The Code states that every person has a right to equal treatment with respect to employment without discrimination or harassment because of race, ancestry, place of origin, colour, ethnic origin, citizenship, creed, sex, sexual orientation, gender identity, gender expression, age, record of offences, marital status, family status or disability.
The right to “equal treatment with respect to employment” covers every aspect of the workplace environment and employment relationship, including job applications, recruitment, training, transfers, promotions, apprenticeship terms, dismissal and layoffs. It also covers rate of pay, overtime, hours of work, holidays, benefits, shift work, discipline and performance evaluations.
Relevant policies and guides:
- Policy on removing the "Canadian experience" barrier
- Human rights at work 2008 - 3rd edition
- Guidelines on developing human rights policies and procedures
- Policy on employment-related medical information
- Policy on drug and alcohol testing
- Policy on requiring a drivers license as a condition of employment
- Human rights maturity model (Canadian Human Rights Commission)
June 1996 - Standards for height and weight are sometimes used to screen or evaluate job applicants. In the OHRC's experience, this tends to occur in recruitment for occupations that traditionally have been male dominated. These standards or selection criteria are based on the average physical stature of men in the majority population group. Women and members of racialized groups are, on the average, physically smaller than members of the majority population group. Consequently, these groups tend to be disadvantaged by height and weight criteria. The policy of the OHRC with regard to such recruitment practices is set out below. This policy applies to all height and weight criteria used in the context of employment.
October 1999 - The objective of the Paper is twofold: to promote dialogue on protecting human rights in the insurance industry and to examine alternatives to current practices by obtaining input from experts, regulators and consumers. Access to insurance in our society raises significant issues about distributive justice and fairness in the public sphere, issues that have received scant attention in Canada and in Ontario where rate setting has traditionally been viewed as a private matter.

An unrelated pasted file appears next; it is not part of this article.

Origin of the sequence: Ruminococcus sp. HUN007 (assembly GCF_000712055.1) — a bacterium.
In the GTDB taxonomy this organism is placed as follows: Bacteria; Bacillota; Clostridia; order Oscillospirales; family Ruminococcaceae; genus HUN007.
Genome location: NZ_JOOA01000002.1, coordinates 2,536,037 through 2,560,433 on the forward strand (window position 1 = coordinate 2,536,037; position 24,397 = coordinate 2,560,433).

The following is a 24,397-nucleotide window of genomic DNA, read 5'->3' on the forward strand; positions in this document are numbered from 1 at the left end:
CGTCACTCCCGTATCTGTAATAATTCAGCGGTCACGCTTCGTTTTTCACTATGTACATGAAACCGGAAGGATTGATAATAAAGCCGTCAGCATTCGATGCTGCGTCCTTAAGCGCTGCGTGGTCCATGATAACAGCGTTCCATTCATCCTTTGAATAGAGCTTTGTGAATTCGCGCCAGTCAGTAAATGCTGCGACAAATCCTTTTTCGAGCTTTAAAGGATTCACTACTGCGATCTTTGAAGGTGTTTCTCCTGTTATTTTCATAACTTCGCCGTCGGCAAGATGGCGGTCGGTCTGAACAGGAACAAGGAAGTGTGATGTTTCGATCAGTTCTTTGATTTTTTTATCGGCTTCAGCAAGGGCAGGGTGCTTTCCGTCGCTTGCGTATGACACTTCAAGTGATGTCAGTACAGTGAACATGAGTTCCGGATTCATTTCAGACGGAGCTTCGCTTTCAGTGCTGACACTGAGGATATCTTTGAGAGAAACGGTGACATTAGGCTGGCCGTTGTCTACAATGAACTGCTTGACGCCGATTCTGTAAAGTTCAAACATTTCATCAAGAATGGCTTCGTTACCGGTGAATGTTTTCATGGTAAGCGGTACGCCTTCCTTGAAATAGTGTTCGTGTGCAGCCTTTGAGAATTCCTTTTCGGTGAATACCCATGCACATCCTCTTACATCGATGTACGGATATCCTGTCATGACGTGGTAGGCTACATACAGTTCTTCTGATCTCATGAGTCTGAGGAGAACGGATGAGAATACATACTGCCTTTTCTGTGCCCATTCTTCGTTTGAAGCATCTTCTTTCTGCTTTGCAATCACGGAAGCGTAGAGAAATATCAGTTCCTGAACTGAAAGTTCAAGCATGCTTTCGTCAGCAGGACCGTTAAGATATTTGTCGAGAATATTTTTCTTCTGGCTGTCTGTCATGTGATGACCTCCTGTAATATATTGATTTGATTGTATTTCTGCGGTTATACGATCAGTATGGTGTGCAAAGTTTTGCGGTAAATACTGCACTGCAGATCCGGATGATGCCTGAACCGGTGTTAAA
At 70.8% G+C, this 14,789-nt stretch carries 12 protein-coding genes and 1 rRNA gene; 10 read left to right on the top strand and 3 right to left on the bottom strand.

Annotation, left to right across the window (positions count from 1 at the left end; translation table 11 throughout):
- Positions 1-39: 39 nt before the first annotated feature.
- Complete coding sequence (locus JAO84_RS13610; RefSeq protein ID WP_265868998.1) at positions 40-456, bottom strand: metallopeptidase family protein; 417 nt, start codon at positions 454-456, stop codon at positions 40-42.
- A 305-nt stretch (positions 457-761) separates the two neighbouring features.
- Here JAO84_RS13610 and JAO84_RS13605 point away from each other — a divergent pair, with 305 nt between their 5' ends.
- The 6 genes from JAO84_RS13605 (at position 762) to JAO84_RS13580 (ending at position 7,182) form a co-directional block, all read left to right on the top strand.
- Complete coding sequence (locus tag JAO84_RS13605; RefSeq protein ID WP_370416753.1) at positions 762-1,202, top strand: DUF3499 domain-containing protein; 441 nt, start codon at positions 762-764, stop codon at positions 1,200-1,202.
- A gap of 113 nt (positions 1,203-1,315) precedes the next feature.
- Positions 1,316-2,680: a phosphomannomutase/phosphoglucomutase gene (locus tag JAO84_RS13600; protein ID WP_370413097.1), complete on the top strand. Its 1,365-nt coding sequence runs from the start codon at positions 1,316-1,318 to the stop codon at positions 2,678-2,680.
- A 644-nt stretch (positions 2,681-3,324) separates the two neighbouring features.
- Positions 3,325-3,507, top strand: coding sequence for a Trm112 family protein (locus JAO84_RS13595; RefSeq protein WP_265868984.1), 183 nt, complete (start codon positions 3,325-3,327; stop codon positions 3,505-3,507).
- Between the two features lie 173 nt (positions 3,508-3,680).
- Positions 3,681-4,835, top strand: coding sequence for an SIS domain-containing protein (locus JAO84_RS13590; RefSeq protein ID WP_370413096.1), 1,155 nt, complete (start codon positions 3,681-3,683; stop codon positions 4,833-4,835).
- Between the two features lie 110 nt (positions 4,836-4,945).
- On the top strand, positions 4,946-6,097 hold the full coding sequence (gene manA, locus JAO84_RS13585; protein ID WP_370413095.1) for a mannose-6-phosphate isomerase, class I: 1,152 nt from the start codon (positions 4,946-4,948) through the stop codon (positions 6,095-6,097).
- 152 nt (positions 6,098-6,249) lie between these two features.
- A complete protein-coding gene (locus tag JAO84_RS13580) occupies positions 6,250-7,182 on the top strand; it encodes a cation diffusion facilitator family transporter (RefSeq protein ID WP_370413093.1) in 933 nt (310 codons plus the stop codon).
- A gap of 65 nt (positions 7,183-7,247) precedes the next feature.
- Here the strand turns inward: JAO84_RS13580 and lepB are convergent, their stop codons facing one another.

The Code says every person has the right to be free from unwelcome advances or solicitation in employment. “Employment” includes applying and interviewing for a job, volunteer work, internships, etc. It also includes activities or events that happen outside of normal business hours or off business premises, but are linked to the workplace and employment.
It is discrimination if you fire, demote or lay off an employee because she is or may become pregnant or she is away on maternity leave or disability leave related to pregnancy. Employers have a duty to accommodate a pregnant woman unless it would cause undue hardship. This may include changing her job duties temporarily or providing time off work.
If you think you are being sexually harassed, start keeping a written record of events...
Tuesday, July 7, 2015 - The Ontario Human Rights Commission (OHRC) and the Human Resources Professionals Association (HRPA) invite you to a free webinar on preventing sexual harassment at work for human resources professionals, employers, unions, professional associations and employees.
March 8, 2016 - Some Ontario employers require female employees to dress in a sexualized or gender-specific way at work, such as expecting women to wear high heels, short skirts, tight clothing or low-cut tops. These kinds of dress codes reinforce stereotypical and sexist notions about how women should look and may violate Ontario’s Human Rights Code.
March 8, 2016 - The OHRC recognizes the severe impacts of sexual harassment on working women and trans people. It can reduce employees’ morale, decrease productivity and contribute to physical and emotional effects such as anxiety, depression and posttraumatic stress disorder. The United Nations’ Declaration of the Elimination of Violence Against Women specifically recognizes that sexual harassment is a form of violence against women.
April 18, 2018 - The Ontario Human Rights Commission (OHRC) welcomes the opportunity to provide comments on Bill 3, An Act respecting transparency of pay in employment (the Bill). The OHRC is encouraged by the Bill’s potential to narrow the persistent gender pay gap and other employment discrimination. To be most effective, the draft legislation requires amendments as outlined below.